Canada’ new carbon price is adept federal politics. It leaves the provinces with a series of tricky decisions. The policy is insufficient to meet our (meagre) pledge toward the Paris Agreement. It is also incremental, providing time the provinces and territories to get used to the idea and decide which instrument – tax or cap and trade – will work best for them. It dips Canada’s toes in chilly October waters long enough to accept the feeling.
What’s left to be seen is if Canadians will be angry with the federal government for creating the minimum price, or with the provinces for not giving them their money back. The carbon price takes effect in 2018. By that time, the provinces will have their policies in place, including whether or not the price will be revenue neutral. Provinces could follow BC’s lead and return the proceeds of a tax to their citizens.
Alternatively, Canadians could blame their governments for taxing them in the first place. Cap and trade applies to industries only. Companies buy and sell carbon credits, and in so doing set the price of carbon through the laws of supply and demand. Unlike a tax, the government does not see the revenue. There is nothing to return to citizens. While consumers may see some increased costs, something that is not guaranteed or the experience in other jurisdictions with cap and trade systems, they will not see a return from the carbon price in their wallets.
These decisions are only really difficult for politicians. Many companies are already on board, and indeed well ahead of Canada’s elected officials. Over 140 companies – including oil companies, airlines, banks and mining companies, joined the Carbon Pricing Leadership Coalition calling for a carbon price. Shell and other oil companies already have an internal ‘shadow’ price to anticipate and manage risk from future regulatory action. When an oil company says a carbon tax is a good idea, you know you’ve fallen behind.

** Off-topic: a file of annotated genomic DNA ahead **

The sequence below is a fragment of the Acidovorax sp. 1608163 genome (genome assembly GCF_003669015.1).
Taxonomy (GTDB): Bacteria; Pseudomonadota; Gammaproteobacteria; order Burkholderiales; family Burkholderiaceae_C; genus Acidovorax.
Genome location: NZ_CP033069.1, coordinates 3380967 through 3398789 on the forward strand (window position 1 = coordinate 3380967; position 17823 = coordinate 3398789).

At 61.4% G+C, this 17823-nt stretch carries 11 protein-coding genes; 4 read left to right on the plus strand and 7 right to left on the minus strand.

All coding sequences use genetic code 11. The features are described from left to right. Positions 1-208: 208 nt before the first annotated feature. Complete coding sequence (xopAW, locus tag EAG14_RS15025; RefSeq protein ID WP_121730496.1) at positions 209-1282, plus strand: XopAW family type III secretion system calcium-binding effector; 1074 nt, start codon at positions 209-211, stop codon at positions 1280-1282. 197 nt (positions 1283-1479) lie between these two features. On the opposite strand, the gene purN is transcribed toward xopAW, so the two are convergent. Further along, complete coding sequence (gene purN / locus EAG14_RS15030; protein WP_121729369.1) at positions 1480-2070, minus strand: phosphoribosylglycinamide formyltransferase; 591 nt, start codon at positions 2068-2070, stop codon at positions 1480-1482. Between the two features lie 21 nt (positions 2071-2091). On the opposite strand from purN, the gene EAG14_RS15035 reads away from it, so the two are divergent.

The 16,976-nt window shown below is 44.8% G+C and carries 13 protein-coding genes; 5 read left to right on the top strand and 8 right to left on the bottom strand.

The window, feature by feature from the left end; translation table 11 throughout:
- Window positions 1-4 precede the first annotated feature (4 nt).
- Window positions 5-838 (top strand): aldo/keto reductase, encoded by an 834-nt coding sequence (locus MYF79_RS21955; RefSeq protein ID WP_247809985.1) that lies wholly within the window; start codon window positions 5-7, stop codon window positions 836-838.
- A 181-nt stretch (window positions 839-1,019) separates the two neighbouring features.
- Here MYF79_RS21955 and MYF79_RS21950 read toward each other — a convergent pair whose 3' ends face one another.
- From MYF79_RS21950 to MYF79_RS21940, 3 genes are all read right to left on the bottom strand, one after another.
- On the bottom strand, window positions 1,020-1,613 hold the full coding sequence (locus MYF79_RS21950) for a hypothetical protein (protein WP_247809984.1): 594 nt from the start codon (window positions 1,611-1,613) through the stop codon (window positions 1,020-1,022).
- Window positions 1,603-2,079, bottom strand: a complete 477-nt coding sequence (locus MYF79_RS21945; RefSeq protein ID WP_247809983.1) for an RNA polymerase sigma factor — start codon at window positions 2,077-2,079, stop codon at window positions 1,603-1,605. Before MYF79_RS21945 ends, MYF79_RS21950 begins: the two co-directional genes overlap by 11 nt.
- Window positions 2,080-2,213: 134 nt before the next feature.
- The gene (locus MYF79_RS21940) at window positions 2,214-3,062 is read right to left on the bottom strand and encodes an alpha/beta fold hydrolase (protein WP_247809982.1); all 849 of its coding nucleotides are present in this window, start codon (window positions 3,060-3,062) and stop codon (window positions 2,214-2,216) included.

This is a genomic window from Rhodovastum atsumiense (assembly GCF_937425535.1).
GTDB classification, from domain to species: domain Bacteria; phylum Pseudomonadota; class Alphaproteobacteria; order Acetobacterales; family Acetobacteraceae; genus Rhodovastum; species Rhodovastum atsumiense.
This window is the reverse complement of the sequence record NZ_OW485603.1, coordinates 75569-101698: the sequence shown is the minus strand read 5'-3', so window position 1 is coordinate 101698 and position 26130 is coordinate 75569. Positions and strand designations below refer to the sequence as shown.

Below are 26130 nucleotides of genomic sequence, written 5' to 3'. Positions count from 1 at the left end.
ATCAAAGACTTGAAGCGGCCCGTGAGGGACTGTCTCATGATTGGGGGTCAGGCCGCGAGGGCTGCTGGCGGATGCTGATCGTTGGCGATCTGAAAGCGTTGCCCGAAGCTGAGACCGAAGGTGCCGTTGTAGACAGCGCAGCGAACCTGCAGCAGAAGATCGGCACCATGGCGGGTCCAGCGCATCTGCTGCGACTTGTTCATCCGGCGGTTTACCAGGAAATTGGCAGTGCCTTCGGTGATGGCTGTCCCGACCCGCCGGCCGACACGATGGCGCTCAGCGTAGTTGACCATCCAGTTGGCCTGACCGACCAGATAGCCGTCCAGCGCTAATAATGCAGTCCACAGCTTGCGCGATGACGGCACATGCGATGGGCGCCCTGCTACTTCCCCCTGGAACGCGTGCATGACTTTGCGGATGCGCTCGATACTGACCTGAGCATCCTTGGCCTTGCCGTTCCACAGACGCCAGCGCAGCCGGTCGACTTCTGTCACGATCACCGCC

All these discussions of prices are on one side of the ledger. Canadians will reap cost savings in the health system. We could save up to US$250 billion per year in health costs, more than offsetting the costs of mitigation, according to the WHO. We’ll have cleaner air, predictable precipitation and weather patterns, and fewer natural disasters. This is only good news to Canada’s economy and citizens.
A carbon price is one part of a climate policy. Renewable energy needs an even playing field, which could man increasing investment to leverage the sector’s already impressive job creation record. Or, it could mean reducing the $3.3 billion in fossil fuel subsidies Canada currently doles out. We’re already paying these companies to pollute. All this meagre carbon price does is get a little of our money back.